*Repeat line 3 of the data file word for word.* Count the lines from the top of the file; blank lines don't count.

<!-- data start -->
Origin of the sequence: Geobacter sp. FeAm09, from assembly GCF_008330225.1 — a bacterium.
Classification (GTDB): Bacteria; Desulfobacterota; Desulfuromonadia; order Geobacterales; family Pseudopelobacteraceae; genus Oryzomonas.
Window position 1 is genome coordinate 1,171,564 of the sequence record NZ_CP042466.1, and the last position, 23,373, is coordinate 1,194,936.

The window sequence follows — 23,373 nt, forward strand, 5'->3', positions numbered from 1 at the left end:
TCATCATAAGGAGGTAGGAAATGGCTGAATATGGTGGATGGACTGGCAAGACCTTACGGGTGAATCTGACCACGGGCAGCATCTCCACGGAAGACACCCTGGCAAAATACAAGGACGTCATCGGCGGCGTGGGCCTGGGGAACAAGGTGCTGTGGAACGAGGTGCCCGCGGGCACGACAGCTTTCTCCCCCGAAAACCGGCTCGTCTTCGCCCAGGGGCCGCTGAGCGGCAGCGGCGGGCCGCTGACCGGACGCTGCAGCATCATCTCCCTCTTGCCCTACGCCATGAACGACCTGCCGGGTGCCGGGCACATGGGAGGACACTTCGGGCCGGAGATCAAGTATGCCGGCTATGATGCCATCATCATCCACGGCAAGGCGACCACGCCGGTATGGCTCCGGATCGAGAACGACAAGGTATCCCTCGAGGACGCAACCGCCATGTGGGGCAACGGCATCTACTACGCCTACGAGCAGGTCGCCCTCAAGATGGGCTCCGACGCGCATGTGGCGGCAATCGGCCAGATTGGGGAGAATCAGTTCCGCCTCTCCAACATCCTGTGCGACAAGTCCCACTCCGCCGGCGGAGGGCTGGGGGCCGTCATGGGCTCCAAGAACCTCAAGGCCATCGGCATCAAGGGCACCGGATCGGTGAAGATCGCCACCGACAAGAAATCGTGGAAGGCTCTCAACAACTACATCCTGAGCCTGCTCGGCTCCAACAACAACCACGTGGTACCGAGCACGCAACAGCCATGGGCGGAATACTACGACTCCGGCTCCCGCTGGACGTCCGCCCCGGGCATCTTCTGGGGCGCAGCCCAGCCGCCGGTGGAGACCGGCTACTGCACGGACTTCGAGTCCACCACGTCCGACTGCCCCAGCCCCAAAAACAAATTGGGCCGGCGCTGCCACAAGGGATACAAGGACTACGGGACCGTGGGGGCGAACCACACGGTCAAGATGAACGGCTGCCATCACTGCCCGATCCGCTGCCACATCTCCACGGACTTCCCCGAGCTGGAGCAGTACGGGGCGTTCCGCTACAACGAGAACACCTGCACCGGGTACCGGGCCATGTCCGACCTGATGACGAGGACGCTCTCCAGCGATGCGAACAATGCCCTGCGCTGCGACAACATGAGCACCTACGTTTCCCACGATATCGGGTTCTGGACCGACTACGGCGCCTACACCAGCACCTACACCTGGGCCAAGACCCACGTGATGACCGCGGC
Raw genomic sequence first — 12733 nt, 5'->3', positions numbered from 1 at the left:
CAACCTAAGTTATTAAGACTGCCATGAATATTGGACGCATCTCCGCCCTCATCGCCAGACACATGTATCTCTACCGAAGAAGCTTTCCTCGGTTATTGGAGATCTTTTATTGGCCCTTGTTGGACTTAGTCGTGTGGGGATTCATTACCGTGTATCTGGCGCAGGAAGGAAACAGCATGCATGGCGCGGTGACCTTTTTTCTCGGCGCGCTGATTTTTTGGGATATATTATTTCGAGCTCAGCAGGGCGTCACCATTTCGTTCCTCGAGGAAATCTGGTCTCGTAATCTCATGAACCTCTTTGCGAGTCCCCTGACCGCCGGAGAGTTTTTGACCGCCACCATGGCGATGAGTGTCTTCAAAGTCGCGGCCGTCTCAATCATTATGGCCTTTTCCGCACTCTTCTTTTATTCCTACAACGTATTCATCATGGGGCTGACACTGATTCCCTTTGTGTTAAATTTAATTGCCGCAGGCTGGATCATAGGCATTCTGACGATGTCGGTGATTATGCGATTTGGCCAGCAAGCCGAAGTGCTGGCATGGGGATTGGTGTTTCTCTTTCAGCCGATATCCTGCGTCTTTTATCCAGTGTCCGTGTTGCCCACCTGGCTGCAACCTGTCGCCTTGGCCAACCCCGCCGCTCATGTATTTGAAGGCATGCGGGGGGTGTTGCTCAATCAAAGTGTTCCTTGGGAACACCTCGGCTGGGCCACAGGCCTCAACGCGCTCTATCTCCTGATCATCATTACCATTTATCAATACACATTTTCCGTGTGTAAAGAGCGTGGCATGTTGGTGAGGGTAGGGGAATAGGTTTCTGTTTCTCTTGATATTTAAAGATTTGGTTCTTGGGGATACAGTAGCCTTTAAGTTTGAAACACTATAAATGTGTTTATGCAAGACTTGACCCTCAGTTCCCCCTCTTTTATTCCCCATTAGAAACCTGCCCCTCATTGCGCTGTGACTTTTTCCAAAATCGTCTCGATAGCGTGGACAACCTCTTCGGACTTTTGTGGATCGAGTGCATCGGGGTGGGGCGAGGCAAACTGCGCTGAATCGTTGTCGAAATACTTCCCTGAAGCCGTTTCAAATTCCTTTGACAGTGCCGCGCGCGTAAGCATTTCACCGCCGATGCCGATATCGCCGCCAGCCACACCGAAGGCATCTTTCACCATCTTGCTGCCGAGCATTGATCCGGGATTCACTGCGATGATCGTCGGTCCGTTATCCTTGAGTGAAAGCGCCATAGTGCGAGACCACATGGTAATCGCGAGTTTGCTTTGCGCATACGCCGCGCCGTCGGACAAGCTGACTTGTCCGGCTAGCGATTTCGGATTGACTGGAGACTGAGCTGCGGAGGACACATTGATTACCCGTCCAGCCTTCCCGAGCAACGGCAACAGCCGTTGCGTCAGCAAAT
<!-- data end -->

Window position 1 is genome coordinate 1,171,564 of the sequence record NZ_CP042466.1, and the last position, 23,373, is coordinate 1,194,936.